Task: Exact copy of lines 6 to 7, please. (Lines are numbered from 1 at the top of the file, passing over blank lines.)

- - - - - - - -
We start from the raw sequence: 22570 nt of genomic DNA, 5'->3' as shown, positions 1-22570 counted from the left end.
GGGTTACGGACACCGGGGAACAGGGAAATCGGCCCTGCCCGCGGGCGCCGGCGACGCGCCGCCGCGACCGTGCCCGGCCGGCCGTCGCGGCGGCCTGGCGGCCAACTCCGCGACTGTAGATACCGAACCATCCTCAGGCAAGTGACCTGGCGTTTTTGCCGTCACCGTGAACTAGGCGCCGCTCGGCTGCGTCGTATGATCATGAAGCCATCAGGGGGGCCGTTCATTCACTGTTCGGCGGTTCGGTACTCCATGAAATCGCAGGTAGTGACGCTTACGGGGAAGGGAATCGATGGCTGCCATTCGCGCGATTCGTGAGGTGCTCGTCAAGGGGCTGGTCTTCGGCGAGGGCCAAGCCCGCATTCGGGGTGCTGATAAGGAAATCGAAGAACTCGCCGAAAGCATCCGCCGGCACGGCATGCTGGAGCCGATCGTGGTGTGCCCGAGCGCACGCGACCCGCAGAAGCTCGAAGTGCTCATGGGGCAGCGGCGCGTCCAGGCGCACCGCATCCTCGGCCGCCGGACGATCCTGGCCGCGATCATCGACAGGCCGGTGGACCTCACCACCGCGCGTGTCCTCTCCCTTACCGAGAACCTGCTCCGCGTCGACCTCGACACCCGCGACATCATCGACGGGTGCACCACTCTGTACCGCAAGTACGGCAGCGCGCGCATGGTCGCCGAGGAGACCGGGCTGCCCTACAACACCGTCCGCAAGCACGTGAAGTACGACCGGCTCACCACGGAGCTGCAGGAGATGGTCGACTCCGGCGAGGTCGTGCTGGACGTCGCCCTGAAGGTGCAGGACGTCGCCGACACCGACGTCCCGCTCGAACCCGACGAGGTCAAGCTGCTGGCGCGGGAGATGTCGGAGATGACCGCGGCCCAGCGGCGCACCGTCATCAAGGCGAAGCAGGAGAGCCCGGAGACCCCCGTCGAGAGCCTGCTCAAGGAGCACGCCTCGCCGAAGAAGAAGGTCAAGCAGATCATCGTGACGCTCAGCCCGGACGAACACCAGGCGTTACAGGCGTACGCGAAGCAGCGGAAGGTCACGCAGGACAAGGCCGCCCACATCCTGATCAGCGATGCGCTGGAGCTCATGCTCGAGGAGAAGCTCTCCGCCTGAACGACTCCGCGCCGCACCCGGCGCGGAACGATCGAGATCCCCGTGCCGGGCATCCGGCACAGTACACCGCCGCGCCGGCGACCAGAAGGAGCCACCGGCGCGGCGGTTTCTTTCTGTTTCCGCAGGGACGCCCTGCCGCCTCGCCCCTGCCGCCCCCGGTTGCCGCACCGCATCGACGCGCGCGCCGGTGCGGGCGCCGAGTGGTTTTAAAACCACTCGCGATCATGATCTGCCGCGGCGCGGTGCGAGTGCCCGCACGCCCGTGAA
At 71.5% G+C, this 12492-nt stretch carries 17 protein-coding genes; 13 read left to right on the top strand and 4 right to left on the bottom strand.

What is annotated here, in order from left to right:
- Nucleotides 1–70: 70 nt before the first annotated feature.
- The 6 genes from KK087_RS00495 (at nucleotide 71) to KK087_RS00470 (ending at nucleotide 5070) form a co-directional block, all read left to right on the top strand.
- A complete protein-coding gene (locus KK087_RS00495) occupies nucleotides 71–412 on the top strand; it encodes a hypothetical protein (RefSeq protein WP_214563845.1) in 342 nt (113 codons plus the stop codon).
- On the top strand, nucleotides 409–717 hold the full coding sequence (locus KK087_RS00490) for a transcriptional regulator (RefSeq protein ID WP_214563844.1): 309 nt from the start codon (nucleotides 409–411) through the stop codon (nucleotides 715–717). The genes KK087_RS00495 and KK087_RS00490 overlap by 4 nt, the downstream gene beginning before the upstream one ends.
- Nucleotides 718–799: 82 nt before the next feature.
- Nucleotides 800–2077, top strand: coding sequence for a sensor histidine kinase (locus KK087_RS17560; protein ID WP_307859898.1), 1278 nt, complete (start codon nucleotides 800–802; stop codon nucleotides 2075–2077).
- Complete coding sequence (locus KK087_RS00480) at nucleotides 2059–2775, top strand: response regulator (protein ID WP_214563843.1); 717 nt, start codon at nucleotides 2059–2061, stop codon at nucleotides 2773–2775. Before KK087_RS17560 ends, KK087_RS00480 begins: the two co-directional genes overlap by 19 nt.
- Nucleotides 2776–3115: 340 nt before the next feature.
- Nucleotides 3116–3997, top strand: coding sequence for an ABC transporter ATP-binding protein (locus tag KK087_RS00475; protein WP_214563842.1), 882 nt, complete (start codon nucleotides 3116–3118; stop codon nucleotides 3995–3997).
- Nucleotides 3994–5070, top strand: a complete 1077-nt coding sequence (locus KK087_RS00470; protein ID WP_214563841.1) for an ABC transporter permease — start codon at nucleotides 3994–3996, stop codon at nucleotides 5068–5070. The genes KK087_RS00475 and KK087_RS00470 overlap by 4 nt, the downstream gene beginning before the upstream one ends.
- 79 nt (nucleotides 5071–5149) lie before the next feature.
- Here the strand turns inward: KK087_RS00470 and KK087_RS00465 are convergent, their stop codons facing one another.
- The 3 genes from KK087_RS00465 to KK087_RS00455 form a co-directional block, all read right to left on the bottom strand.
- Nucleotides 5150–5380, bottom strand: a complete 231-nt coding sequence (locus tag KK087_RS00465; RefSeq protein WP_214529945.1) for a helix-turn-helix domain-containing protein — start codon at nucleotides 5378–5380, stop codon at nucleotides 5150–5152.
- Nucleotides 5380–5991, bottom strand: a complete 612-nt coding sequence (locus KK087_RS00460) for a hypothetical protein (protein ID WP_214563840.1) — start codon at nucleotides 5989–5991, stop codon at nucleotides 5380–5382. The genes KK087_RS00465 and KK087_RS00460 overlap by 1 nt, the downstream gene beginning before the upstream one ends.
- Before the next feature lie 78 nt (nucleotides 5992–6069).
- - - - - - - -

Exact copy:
- The 6 genes from KK087_RS00495 (at nucleotide 71) to KK087_RS00470 (ending at nucleotide 5070) form a co-directional block, all read left to right on the top strand.
- A complete protein-coding gene (locus KK087_RS00495) occupies nucleotides 71–412 on the top strand; it encodes a hypothetical protein (RefSeq protein WP_214563845.1) in 342 nt (113 codons plus the stop codon).